Individual dispersal status influences space use of conspecific residents in the common lizard, Lacerta vivipara
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- Aragón, P., Clobert, J. & Massot, M. Behav Ecol Sociobiol (2006) 60: 430. doi:10.1007/s00265-006-0183-3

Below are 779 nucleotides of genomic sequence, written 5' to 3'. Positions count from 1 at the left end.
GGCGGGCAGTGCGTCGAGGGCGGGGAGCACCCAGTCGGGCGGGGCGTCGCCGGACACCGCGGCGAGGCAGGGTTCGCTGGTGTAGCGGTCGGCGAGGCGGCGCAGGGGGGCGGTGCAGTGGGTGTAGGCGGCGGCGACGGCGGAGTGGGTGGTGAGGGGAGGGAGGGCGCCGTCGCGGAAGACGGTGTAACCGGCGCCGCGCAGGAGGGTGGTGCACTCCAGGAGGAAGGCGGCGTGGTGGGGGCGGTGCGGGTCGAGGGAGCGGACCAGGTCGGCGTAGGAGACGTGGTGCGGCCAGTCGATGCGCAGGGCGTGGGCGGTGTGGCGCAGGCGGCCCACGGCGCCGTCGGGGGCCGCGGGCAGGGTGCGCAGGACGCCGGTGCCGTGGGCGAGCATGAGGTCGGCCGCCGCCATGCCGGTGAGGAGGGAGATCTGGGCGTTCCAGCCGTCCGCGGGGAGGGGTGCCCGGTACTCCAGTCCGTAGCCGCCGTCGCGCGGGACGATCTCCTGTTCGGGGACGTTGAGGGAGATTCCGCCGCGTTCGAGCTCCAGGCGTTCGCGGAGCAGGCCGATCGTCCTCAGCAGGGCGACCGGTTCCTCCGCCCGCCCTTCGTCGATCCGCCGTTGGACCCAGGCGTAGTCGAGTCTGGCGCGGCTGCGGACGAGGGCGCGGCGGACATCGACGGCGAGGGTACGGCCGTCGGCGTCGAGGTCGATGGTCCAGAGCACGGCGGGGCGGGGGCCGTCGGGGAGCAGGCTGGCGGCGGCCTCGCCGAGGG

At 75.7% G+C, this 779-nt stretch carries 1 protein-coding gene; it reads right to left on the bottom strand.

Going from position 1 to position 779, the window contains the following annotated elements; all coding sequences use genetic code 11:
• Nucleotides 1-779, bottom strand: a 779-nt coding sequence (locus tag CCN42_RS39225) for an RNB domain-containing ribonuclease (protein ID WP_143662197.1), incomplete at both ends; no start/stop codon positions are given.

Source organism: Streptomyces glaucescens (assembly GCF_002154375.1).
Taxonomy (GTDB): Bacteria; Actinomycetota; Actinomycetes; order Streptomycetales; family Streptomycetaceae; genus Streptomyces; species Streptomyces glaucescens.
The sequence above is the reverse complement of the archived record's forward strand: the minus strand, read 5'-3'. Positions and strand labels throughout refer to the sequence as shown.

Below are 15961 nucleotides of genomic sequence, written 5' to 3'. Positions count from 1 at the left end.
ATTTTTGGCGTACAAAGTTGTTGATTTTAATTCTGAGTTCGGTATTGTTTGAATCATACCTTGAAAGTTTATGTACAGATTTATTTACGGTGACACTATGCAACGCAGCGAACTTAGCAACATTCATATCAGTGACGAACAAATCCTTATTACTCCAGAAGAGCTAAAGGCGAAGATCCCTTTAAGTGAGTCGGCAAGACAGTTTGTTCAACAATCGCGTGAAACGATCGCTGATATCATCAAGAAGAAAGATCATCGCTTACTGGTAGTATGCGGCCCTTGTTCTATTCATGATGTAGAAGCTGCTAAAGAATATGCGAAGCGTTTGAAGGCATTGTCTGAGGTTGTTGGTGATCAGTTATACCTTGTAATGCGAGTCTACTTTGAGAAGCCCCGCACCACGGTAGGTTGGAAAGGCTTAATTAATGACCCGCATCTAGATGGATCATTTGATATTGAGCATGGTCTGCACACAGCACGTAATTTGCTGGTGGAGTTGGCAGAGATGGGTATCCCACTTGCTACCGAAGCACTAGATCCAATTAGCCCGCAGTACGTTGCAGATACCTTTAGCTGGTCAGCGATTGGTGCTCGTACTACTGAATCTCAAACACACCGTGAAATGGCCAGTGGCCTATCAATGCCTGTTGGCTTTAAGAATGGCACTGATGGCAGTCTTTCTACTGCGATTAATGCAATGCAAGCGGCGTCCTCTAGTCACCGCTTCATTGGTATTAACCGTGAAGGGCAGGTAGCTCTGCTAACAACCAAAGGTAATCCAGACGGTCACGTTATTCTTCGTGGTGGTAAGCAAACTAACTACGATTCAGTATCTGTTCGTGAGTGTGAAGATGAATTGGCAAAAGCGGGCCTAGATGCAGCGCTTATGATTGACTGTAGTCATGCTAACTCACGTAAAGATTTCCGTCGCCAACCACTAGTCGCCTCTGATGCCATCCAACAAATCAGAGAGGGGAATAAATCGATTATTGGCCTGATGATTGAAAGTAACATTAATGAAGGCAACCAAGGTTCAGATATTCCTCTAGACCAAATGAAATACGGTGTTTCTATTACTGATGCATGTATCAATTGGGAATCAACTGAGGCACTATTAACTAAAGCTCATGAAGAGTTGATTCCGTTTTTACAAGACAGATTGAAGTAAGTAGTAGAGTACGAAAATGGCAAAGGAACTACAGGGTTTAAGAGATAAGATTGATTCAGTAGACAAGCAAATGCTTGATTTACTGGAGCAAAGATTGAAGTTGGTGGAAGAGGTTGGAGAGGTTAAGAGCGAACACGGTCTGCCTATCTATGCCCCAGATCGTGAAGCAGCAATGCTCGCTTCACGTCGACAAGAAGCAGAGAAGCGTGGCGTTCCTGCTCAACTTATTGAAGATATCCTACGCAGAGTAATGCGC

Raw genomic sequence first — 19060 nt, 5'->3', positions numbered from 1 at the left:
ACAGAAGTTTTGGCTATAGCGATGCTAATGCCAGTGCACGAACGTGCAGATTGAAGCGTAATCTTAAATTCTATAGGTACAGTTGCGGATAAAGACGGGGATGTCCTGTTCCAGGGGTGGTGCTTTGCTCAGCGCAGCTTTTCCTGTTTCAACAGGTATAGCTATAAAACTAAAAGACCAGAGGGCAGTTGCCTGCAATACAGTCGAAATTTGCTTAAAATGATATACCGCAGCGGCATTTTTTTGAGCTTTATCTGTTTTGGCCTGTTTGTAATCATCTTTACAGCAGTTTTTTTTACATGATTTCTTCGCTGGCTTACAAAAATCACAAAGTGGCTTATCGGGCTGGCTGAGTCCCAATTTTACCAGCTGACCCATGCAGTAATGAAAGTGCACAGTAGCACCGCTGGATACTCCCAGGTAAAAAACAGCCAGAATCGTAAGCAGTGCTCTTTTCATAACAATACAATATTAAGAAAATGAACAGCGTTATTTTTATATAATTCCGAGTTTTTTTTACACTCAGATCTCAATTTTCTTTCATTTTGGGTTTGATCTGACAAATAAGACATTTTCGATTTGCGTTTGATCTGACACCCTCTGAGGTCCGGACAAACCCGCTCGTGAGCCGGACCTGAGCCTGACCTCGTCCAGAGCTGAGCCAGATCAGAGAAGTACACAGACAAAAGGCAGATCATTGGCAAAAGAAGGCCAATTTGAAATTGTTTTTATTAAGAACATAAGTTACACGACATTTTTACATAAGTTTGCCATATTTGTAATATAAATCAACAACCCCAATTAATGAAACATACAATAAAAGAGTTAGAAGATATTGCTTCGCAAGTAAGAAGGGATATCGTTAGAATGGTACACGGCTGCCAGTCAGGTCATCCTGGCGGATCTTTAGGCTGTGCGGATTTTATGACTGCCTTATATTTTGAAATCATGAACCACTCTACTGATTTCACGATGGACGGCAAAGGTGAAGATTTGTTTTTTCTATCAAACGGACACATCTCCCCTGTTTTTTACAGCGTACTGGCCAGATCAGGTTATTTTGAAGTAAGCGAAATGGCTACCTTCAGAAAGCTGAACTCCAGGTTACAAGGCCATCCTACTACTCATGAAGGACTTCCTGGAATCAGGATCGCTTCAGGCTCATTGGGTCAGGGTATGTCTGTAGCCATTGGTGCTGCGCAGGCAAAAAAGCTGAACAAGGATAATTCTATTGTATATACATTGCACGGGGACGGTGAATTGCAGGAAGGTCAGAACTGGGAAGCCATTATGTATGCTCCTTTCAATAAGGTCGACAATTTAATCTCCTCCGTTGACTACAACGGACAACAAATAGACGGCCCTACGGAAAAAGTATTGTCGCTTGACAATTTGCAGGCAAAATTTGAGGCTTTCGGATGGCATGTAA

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The effects of immigration on the behaviour of residents may have important implications for the local population characteristics. A manipulative laboratory experiment with yearlings of the common lizard (Lacerta vivipara) was performed to test whether the introduction of dispersing or philopatric individuals influences the short-term spacing behaviour of resident individuals. Staged encounters were carried out to induce interactions within dyads. The home cage of each responding individual was connected by a corridor to an unfamiliar “arrival cage” to measure the latency to leave their own home cage after each encounter. Our results showed that the time that pairs spent in close proximity was longer when a dispersing individual was introduced in the home cage. The latency to leave the home cage was longer after the introduction of a dispersing individual. These response variables were not influenced by the relative body sizes of contestants nor by the level of aggression towards each other. In contrast, the aggressive response was significantly influenced by the residency asymmetry established experimentally (“owner” of the home cage vs introduced individual). Our results suggest that the space use by resident individuals is influenced by the dispersal status of conspecifics. The potential ultimate causes driving this effect are discussed.